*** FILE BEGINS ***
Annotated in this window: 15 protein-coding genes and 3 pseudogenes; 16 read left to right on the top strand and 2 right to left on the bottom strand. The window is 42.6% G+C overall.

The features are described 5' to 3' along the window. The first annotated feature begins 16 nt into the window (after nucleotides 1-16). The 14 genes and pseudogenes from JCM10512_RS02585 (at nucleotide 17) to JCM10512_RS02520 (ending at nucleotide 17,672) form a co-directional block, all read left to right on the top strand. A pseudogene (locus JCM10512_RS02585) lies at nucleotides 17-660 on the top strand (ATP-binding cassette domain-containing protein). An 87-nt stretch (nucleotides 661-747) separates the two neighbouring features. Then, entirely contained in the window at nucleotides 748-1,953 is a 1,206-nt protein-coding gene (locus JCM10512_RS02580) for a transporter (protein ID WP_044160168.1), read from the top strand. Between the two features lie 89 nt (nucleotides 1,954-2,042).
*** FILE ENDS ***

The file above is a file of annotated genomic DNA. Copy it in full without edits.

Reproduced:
Annotated in this window: 15 protein-coding genes and 3 pseudogenes; 16 read left to right on the top strand and 2 right to left on the bottom strand. The window is 42.6% G+C overall.

The features are described 5' to 3' along the window. The first annotated feature begins 16 nt into the window (after nucleotides 1-16). The 14 genes and pseudogenes from JCM10512_RS02585 (at nucleotide 17) to JCM10512_RS02520 (ending at nucleotide 17,672) form a co-directional block, all read left to right on the top strand. A pseudogene (locus JCM10512_RS02585) lies at nucleotides 17-660 on the top strand (ATP-binding cassette domain-containing protein). An 87-nt stretch (nucleotides 661-747) separates the two neighbouring features. Then, entirely contained in the window at nucleotides 748-1,953 is a 1,206-nt protein-coding gene (locus JCM10512_RS02580) for a transporter (protein ID WP_044160168.1), read from the top strand. Between the two features lie 89 nt (nucleotides 1,954-2,042).